Venezuelan Foreign Minister Nicolas Maduro said he was temporarily detained, threatened and stripped of his travel documents at a New York airport, a claim denied by the US government.
The incident came just a few days after Venezuelan President Hugo Chavez called his American counterpart George W. Bush the "devil" in a speech at the United Nations General Assembly.
"I was detained in a room ... for an an hour and 40 minutes" at John F. Kennedy International Airport, Maduro told CNN television in remarks broadcast on Venezuelan television.
"Then they handed me to a delegation headed by our UN ambassador (Francisco Arias Cardenas)."
"I denounce before the world the US government. I ask UN Secretary General Kofi Annan that he speak about this case, that investigations be opened. I demand that the US government respect international rights."
Maduro, who attended the UN General Assembly in New York this week, said "the situation got worse" when he identified himself as Venezuela's chief diplomat.
"I told the on-duty officials that I was the foreign minister, and the situation got worse because they started insulting, yelling and brought a police officer ... and they started threatening us," Maduro said.
"Now I have no documents and cannot travel," he said.
At a later news conference, Maduro said: "We were threatened with being beaten," calling the incident a "complex, shameful situation and an attack against international law".
The US Homeland Security Department denied Maduro's claims.
"There's no evidence to support any of this," US Homeland Security Department spokesman Russ Knocke told AFP by telephone.
"There's no evidence to support the claim that his travel documents were taken away, there's no evidence to support the claim that he was assaulted, there's no evidence to support the claim that he was somehow arrested or taken into custody," he said.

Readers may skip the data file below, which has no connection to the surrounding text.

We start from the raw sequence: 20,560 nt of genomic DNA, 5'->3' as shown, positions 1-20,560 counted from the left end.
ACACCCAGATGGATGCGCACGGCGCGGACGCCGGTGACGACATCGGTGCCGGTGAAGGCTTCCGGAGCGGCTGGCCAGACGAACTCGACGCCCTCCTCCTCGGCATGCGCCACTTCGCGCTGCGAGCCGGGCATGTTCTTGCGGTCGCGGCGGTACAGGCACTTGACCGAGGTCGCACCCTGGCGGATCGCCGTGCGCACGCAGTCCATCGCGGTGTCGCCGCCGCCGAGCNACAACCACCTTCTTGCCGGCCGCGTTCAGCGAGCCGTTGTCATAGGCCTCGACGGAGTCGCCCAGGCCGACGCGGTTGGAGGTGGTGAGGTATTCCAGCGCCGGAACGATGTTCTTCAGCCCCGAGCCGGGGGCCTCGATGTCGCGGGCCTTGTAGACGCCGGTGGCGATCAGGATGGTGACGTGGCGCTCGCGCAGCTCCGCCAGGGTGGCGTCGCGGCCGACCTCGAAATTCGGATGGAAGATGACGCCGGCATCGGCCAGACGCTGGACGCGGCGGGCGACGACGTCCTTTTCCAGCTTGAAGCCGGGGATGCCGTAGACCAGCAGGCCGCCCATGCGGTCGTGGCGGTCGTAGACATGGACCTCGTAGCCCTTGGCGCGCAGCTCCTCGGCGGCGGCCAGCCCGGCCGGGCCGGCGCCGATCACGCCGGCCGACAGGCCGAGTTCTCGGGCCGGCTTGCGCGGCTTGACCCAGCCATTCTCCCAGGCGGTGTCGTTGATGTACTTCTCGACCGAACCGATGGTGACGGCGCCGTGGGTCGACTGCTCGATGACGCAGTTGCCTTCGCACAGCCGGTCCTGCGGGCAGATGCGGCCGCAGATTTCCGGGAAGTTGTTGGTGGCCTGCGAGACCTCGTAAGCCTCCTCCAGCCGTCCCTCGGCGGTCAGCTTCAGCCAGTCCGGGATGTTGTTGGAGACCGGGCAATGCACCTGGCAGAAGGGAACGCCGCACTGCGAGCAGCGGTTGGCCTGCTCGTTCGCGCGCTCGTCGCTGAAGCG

Knocke said Maduro was simply asked to go through a routine, secondary security screening.
"The department was able to confirm his identity in secondary screening as the foreign minister of Venezuela. In that process the foreign minister elected to not travel," he said.
Earlier, Chavez accused Bush of ordering his assassination for his "devil" remark Wednesday at the UN General Assembly.
"The devil appears very sulphurous, and a few people say that he has given the order to kill me," Chavez said during a speech before scientists in western Venezuela.
"Many concerned friends have called me, (saying) that because I said 'devil' over there (at the UN), they have sentenced me to die. They will not kill me, I have much faith in life," Chavez added.
Venezuelan Vice President Jose Vicente Rangel also linked Maduro's detention to the "devil" comment.
"It is an attack against the foreign minister, unheard of, unspeakable in terms of the treatment that people with positions like Minister Maduro deserve," Rangel said.
Chavez said Maduro had been detained for allegedly taking part in a failed coup attempt in Venezuela on February 4, 1992, that Chavez had led against then-president Carlos Andres Perez.
But Chavez said Maduro was not involved in the coup.
"Apparently he is on a list for February 4," Chavez said on Venezuelan television. "But he was not in the rebellion."
© Copyright 2006 AFP